Notes on the Exodus (49)

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“Exposing the Exodus”

An Unmixed Trust  (Chapter 4 Verses 10-17)

Finally, a postscript (v17). Which is a reminder to both, of the powerful presence of God with them in their God-given task. They wield the staff which symbolises God’s almighty power. But isn’t there a mirror here, in which we see a reflection of ourselves. Aren’t there times when we are more ready to trust anything, anyone rather than God himself? If we are given the countenance, the support of another mere mortal, we are quite happy to move forward boldly. Otherwise like Moses here, we falter, hesitate, demur. Should not this cause us to humble ourselves and to seek to know him better, to grow into a greater degree of faith, of trust in God alone. So that with an unmixed confidence, we walk with a firmer step, and alone if God would so have us to? That is, having him, God alone, for all our resource and portion in this world. That’s a high place to be, and it’s reachable, faith beloved, faith.

This other sign Moses was given (v14), is again concession to weakness. He, and we, are called to walk by faith not sight, when we are craving for and asking for signs, miracles, we are not walking by faith. One of the best signs, or indicators that God is indeed working, lies at both ends of the spectrum here. That God is preparing his servant at one end and also at the same time preparing his people to whom his servant is going. We see this in the New Testament, the Ethiopian Eunuch and Philip the evangelist. While the Eunuch is reading Scripture Philip is being sent to instruct him. We see it with Saul and Ananias, with Cornelius and the apostle Peter. When God sends us to do something, he knows what he is doing, so we can trust and obey him for the outcome with full confidence. God’s people today and in all generations ought to be praying for the Lord to raise up his servants, and prepare his men to lead his people into battle. For men with the God-given ability to communicate experiential truth to others, and applying that truth in the power of God’s heaven-sent Spirit. In every part of our lives, and society. To tell about Jesus, the exclusive Saviour to lost sinners. For men who will cry out against the awful sin of despising, holding in contempt the blood of the eternal covenant. Not being ashamed of Jesus or shying away from describing what the Bible means when it speaks of eternal damnation, the hellishness of hell. Pray! We must pray for such men. The hour is late.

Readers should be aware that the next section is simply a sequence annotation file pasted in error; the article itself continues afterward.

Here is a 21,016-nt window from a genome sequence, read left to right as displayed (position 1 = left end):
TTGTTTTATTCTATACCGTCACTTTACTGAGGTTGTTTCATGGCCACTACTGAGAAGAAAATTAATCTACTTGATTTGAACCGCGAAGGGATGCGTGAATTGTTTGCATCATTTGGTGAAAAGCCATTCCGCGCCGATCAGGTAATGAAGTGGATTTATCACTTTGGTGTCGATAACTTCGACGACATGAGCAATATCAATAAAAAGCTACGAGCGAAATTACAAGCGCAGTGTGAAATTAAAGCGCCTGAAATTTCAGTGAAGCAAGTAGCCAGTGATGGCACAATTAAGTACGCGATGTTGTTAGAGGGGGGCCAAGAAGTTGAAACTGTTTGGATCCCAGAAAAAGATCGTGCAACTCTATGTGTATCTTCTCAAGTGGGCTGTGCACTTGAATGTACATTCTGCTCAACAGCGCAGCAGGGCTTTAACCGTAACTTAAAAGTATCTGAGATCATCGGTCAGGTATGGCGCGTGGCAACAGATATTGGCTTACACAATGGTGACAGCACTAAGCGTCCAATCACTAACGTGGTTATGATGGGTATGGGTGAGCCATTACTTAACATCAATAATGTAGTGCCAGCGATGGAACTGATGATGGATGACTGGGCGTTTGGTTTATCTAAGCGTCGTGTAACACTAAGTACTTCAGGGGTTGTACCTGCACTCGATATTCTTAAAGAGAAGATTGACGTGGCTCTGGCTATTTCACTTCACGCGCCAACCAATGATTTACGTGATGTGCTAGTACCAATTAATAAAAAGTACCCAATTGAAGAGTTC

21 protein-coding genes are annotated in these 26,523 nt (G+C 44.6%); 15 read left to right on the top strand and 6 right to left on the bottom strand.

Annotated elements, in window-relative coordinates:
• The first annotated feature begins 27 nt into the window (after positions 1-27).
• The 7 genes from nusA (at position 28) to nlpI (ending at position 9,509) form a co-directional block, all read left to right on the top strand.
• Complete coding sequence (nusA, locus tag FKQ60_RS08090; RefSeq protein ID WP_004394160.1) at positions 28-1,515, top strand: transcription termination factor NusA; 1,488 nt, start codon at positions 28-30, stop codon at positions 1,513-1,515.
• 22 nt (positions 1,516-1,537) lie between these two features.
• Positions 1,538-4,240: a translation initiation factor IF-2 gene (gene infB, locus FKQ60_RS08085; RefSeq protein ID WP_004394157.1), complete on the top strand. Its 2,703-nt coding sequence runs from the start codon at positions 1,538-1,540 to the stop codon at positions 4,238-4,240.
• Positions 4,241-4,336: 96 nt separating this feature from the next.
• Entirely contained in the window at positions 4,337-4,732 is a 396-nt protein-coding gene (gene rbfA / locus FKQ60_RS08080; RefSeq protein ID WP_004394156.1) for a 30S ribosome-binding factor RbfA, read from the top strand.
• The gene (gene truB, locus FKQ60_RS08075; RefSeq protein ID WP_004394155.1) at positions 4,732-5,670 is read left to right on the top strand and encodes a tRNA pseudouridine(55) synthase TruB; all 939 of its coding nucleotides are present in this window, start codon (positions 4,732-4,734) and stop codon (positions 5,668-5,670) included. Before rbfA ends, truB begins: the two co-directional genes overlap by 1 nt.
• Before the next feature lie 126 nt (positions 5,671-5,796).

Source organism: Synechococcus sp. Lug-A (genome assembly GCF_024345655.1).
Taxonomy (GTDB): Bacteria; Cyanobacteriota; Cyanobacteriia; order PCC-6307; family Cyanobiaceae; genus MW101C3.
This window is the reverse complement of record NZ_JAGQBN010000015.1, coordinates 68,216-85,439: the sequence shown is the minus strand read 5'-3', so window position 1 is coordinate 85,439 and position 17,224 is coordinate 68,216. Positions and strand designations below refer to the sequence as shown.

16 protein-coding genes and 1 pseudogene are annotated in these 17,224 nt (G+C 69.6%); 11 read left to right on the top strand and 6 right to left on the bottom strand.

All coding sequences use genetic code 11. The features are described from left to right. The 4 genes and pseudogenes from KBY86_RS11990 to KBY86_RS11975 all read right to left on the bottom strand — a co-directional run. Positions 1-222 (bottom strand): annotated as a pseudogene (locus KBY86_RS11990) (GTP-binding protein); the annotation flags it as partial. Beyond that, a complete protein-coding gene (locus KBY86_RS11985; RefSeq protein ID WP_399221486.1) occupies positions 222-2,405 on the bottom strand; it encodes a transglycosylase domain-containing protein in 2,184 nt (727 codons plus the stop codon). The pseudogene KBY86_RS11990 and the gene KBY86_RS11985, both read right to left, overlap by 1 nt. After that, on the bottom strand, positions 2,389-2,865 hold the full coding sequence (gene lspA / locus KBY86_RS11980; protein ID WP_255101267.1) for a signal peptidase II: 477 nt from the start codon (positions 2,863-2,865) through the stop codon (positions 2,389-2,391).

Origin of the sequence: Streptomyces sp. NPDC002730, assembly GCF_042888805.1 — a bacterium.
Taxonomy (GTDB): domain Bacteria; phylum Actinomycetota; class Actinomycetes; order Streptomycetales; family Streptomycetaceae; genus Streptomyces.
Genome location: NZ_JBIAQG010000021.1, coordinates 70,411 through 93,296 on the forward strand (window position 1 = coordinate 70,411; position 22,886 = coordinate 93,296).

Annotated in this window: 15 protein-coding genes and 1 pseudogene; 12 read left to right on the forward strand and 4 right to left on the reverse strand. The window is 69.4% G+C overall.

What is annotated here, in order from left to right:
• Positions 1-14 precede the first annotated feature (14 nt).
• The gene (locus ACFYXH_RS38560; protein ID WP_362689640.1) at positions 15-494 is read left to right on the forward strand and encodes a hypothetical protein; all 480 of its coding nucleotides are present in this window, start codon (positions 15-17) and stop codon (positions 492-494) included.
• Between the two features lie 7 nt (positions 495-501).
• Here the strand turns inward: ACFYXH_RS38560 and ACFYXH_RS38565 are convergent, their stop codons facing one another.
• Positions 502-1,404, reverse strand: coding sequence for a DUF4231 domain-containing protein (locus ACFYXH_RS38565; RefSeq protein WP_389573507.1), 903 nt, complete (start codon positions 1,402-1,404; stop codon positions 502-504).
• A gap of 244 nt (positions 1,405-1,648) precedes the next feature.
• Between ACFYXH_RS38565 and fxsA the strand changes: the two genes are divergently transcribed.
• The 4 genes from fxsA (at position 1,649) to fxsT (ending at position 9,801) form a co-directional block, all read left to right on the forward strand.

(© James R Hamilton, written Spring, 2015)

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Notes on Romans (113)

“Wrestling With Romans”

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The Need for Prayer – (Chapter 15 Verses 23-33)

An appeal for prayer finishes the penultimate chapter (vv30-33). That the fruit of the love of Christ’s Spirit in them (Romans 5.5). It would direct and enthuse them, as congregations, to pray for Paul (v30).Paul understood he was walking into a den of lions (v31). For not only in Jerusalem, but the whole country of Judea was full of these persecuting Jews, who hated Christ and his gospel. Yet for all this Paul was compelled to go, he could do no other (Acts 20.22-23), in spite of the Holy Spirit expressly telling him he would suffer for it. At this time of writing, had the Spirit already spoken, and is that why he asks for prayer here? But there’s another concern for Paul, and that’s that his ministry may be acceptable amongst God’s people. Why of course it will, you say! Well, Paul knew only too well there had been a lot of evil talk about him, especially the way he had been receiving Gentiles into the Church (Acts 21.21), believe me, religion dies hard, and now here he is, bringing Gentile money to relieve them. The leaders, James and others, received him with warmth (Acts 21.17), but warned him of how much he had been slandered, and how that gross untruth needed to be quashed. Paul needed faith, and lot’s of it, and the prayers of these Roman saints too.